The contour method of estimating mineral resources

Abstract The contour method can be used to estimate the mineral resources of a mineralized body. It relies on geological interpretation and allows the geologist to determine the plunge of a mineralized ore shoot along the dipping plane of the mineralized body. The technique is best applied to estimate tonnage and average grade of relatively planar bodies, i.e., where the two dimensions of the mineralized body are much greater than the third dimension, such as Archean lode gold vein deposits or mantos of massive sulphide mineralization, based on exploration drilling. For these types of deposits, the contour method can provide a clear view of the “mineralization landscape” with “peaks” and “valleys” along the plane of the mineralized vein. The technique also reduces the “nugget effect” of local high values commonly present in gold deposits. With sufficient drill hole information, the contour method may be used to estimate the tonnage and average grade of individual blocks within a mineral deposit. General procedures for the contour method are described in this paper, along with examples and explanatory notes.
Keywords: Estimation, Mineral resources, Tonnage, Average grades, Mineralization, Ore.
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Summary: This paper analyzes the present state of the different processes competing to keep their market shares within the future iron and steel business sector. The continuous transformations in the steel making process are also studied here. These transformations have happened especially during the two last decades obviously favouring steel price, properties, quality and environmental compatibility in the new millennium.
Publication: CIM Bulletin
Author(s): L.F. Verdeja, J.P. Sancho, J.I. Verdeja
Keywords: Metallurgy, Iron, Steel, Information technologies, Biotechnology, Iron making, Steel making.
Issue: 1063
Volume: 95
Year: 2002
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Summary: The classical approach to control rock fall and ravel in open pit mining has been to use catch benches. The width and volume of benches is most dependent on the bench height, size of loading equipment, blast damage to the face and mining regulations. This was compatible with open pit slopes of less than approximately 45 degrees. As our understanding of rock mechanics and blasting control has improved over recent years, much steeper rock slopes can be developed at many open pit mines. However,...
Publication: CIM Bulletin
Author(s): C.O. Brawner, J. Kalejta II
Keywords: Catch fences, Blasting, Rock mechanics, Surface mining.
Issue: 1063
Volume: 95
Year: 2002
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Summary: Shotcrete is a practical and economical support system in many Canadian underground mines. Although shotcrete technology has gained acceptance in the mining industry, there are some problems that have emerged with respect to quality assessment and thickness measurement of the liner. This paper presents recent tests performed with miniature seismic reflection technology (MSR) developed and patented at McGill University primarily for thickness measurement of this heterogeneous liner. MSR is...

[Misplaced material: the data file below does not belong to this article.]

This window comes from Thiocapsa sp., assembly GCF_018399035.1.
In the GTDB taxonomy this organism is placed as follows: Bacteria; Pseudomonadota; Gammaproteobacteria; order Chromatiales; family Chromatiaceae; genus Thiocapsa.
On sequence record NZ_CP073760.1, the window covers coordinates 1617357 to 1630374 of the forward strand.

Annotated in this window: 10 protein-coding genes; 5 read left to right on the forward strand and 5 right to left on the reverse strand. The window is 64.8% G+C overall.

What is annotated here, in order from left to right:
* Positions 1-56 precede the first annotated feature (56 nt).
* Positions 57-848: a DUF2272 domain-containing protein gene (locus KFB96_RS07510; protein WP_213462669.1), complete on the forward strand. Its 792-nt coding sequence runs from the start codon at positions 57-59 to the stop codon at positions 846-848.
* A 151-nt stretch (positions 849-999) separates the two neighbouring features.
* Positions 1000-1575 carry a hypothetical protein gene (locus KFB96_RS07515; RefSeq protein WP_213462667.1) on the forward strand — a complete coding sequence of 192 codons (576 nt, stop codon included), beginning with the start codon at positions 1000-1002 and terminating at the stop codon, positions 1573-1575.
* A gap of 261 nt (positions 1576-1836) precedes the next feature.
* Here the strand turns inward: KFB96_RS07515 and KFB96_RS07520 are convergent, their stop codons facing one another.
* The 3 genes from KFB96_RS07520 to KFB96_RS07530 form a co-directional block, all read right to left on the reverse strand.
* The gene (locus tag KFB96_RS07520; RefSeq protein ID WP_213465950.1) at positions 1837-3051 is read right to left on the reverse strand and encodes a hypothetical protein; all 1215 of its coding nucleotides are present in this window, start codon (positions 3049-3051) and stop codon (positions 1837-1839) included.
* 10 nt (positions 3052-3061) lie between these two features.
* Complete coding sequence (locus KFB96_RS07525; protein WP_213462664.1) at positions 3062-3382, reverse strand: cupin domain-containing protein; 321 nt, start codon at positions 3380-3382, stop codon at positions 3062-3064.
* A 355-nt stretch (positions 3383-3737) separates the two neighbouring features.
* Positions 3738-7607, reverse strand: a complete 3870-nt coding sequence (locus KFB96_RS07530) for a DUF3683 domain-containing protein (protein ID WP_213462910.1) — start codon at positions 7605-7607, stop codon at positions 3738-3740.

Publication: CIM Bulletin
Author(s): M. Momayez, F. Hassani, P. Guevremont, D. O’Donnell
Keywords: Shotcrete, Underground mining, Support systems, Miniature seismic reflection technology.
Issue: 1063
Volume: 95
Year: 2002
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Summary: Acid mine drainage (AMD) is a serious environmental problem that preoccupies the Canadian mining industry. Considerable amounts of money are spent every year in an effort to prevent or reduce the acid mine drainage phenomenon. AMD occurs when sulphide minerals (e.g., pyrite) contained in rock are exposed to air and water and subsequently oxidize to produce low pH water. This acid effluent has the potential to mobilize any heavy metals contained in the rock. Coating the sulphide minerals with...
Publication: CIM Bulletin
Author(s): K. Fytas, P. Bousquet
Keywords: Acid mine drainage, Silicates, Tailings, Leaching, Oxidation.
Issue: 1063
Volume: 95
Year: 2002
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Summary: The Beal Mountain mine near Anaconda, Montana, is an interesting case history of a mine that has continued operations despite several large pit wall failures over a period of approximately 10 years. The largest event involved some 3.9 million tons of rock that has moved steadily at a rate of about 0.05 ft/day since 1992. This paper documents the geotechnical instrumentation and monitoring programs implemented at Beal to provide the company with a comfortable baseline that supported ongoing...
Publication: CIM Bulletin
Author(s): D. Stone
Keywords: Stabilization, Instrumentation, Monitoring, Pit wall failure, Rock Mechanics.
Issue: 1063
Volume: 95
Year: 2002
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Summary: Black calcium cyanide is utilized mainly as a reagent for gold extraction. It is produced by reacting calcium cyanamide, sodium chloride and calcium carbide at temperatures in the range of 1200°C to 1400°C in a smothered arc furnace. The equivalent sodium cyanide content of the product is in the range of 45% to 50% and the calcium cyanamide conversion efficiency is in the range of 90% to 95%. Since black cyanide contains impurities such as salt and lime and also because the conversion...
Publication: CIM Bulletin
Author(s): C.A. Pickles, J.M. Toguri, R.A. Bergman
Keywords: Cyanide, Calcium cyanamide, Black calcium cyanide, Gold extraction, Heating rate, Conversion.
Issue: 1063
Volume: 95
Year: 2002
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